SPAZIO GRIOT | The Body Speaks Of Identities In Sorry, But I Feel Slightly Disidentified…
Through a game of movements, gazes and disguises, the artistic duo formed by Benjamin Kahn and Cherish Menzo recounts the performative nature of contemporary society and people’s assiduous need to assert their identity, Camilla Giaccio writes.
A single body inhabits the stage of SPAZIO GRIOT at the Mattatoio museum in Rome. Yet, multiple figures emerge and come to life to tell a plotless story of fleeting moments of existence. Devoid of any kind of morality, she, he, they overcome the space to the rhythm of music, while liquidly turning into a constant alternation of seemingly unstoppable movements and sudden manifestations of absolute silence.
“The main hope of harmony in our anguished world lies in the plurality of our identities, which weave together and work against one single hardened line of vehement division that allegedly cannot be resisted”, economist, philosopher and Nobel Prize economics laureate Amartya Sen writes.
The search for the self in our contemporary society and the alienation of the individual when confronting cultural stereotypes deprived of meaning and historical and socio-political values are the central themes of the solo performance Sorry, but I Feel Slightly Disidentified… by French dancer and choreographer Benjamin Kahn, for and performed by Dutch dancer and performer Cherish Menzo.
Menzo’s metamorphic body movements, accompanied by the musical sequence directed by Kahn, guide the viewer’s gaze on a journey of research and deconstruction of cultural-historical prejudice of recognizable contemporary identities. Although distant from each other, the stereotypical identities that emerge in this work—the figures—are magically interconnected by a need for self-affirmation within a social environment that surrounds them.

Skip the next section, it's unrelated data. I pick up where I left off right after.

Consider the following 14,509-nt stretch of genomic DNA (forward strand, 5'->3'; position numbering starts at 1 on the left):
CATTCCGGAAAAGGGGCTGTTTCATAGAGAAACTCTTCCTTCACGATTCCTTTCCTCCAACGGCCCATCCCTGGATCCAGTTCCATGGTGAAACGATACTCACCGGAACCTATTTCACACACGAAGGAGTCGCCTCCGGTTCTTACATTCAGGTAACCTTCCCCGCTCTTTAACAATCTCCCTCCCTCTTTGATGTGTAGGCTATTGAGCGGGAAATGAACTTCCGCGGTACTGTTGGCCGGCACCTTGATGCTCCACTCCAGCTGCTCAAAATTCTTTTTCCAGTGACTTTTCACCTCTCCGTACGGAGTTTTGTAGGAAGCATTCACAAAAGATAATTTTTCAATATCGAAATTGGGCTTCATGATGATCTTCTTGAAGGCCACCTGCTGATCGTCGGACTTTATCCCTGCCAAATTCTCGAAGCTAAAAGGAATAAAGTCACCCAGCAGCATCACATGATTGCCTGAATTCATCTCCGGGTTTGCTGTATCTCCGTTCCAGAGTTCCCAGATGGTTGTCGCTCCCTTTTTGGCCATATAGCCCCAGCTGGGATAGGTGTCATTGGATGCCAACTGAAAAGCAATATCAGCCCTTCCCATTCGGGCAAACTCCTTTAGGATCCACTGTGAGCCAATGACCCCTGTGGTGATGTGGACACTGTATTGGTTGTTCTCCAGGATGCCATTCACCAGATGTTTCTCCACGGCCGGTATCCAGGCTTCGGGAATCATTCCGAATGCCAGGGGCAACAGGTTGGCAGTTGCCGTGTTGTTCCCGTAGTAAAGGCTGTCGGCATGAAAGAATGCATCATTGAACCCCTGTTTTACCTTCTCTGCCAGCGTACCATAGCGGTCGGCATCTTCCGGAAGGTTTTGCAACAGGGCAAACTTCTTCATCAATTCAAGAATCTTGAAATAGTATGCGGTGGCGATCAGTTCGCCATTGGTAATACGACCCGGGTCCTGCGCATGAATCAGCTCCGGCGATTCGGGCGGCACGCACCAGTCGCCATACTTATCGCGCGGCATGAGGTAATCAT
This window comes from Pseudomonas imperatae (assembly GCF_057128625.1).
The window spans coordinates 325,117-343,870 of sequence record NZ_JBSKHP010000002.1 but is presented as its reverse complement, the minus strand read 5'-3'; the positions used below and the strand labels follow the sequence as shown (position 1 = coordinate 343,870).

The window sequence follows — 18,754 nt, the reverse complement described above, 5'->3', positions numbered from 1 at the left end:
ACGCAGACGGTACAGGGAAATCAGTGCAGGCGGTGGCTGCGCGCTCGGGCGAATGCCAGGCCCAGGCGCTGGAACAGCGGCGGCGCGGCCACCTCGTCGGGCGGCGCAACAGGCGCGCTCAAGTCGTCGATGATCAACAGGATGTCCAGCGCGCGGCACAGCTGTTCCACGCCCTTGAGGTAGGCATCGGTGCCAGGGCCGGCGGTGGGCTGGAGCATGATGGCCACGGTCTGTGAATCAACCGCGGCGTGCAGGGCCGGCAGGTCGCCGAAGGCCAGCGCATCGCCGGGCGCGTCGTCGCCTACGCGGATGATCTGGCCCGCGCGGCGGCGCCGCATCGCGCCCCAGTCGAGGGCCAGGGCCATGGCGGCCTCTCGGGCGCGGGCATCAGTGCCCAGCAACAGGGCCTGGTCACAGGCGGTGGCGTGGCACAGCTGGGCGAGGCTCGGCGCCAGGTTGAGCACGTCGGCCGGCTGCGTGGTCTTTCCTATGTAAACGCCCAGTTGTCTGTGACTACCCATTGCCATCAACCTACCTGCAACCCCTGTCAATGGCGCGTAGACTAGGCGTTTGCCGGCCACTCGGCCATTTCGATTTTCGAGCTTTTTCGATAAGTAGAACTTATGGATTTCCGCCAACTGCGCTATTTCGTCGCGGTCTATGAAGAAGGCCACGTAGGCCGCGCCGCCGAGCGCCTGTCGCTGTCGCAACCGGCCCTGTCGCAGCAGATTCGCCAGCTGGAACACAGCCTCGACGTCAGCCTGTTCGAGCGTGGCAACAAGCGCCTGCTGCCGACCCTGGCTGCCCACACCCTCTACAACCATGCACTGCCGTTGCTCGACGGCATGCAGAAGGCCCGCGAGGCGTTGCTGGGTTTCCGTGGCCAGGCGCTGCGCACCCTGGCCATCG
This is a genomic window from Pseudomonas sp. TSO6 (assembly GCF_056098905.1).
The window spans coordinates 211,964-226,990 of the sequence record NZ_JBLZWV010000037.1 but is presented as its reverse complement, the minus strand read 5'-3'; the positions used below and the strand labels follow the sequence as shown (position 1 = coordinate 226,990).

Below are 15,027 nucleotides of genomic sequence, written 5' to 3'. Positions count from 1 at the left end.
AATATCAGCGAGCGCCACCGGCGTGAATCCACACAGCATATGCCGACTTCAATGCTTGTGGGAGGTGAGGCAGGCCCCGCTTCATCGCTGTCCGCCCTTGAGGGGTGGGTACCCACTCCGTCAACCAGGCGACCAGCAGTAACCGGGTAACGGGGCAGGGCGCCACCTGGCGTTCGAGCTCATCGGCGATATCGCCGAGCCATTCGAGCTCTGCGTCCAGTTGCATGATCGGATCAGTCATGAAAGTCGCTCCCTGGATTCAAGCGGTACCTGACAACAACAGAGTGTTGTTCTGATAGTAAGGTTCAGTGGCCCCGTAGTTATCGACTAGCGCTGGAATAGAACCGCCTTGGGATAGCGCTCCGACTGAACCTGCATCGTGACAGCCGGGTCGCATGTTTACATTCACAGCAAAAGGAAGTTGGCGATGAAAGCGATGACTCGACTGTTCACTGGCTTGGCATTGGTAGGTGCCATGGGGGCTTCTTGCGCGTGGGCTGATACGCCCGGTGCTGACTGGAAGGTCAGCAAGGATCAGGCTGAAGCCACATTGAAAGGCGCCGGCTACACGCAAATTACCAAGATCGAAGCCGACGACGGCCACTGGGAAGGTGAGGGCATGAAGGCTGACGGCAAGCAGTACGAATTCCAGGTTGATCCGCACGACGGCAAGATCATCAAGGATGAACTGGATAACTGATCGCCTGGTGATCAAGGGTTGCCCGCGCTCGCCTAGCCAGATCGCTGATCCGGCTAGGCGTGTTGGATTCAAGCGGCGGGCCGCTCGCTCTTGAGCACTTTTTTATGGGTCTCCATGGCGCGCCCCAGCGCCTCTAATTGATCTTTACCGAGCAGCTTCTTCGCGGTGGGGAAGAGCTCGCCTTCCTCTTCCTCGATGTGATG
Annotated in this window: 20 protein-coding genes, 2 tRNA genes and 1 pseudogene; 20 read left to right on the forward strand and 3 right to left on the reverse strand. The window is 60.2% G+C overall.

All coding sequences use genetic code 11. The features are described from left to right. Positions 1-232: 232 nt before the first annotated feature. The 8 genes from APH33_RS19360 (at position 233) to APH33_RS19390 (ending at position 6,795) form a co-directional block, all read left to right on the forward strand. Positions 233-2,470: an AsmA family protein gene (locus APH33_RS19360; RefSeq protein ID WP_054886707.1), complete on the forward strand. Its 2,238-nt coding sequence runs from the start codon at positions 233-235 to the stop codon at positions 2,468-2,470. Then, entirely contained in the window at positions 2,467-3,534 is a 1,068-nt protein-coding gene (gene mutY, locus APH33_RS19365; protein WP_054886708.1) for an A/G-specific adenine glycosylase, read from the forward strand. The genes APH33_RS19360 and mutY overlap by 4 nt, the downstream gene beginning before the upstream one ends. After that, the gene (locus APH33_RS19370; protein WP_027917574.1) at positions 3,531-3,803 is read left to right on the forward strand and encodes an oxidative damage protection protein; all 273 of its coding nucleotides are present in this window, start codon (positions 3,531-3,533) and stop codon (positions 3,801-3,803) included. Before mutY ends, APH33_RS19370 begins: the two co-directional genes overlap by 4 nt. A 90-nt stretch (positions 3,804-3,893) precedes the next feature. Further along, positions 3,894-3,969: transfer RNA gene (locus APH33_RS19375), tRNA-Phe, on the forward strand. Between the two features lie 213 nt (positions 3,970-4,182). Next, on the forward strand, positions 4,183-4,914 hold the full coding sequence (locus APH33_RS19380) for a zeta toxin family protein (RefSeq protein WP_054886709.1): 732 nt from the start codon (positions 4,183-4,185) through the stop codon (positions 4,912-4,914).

Throughout the performance, the gaze that rests on the dancer’s moving body is continuously constructed and deconstructed in a kaleidoscopic representation of social and cultural identities. The boundaries between gender, sexual, social or emotional identities blur in a collage of masks that establish a relationship of both understanding and repulsion, as well as surprise, eroticism and exoticization with the viewer.
The performance begins outdoors, in the Mattatoio courtyard. A human figure whose face is covered in black wears an outfit made of Arab, Indian and African fabrics and decorations that blend together in a single body merging their cultural recognizability. The figure acquires a magnetic ambiguity that eludes and nullifies the stereotypes supposedly embedded in the mind of the viewer.
The audience is invited by this mysterious presence to enter a space that is as physical as it is metaphorical. Freed from the adornments that previously coloured their body, the figure now soars upward, immediately acquiring a spiritual dimension. Between fiction and reality, a chair at the far end of the white floor that marks their space of action constitutes the moment of return to reality, the moments of silence in which Menzo rests, wipes off her sweat, breathes deeply.
Fleeing identities are revealed and displaced in the viewer’s imagination. The contemporary sense of estrangement is manifested by interpreting now a muscular, strong male body, now a sensual and provocative undressed woman. The performer’s gaze that meets ours is provocative as she conquers her space by forcefully slamming her uncovered body against the surrounding void.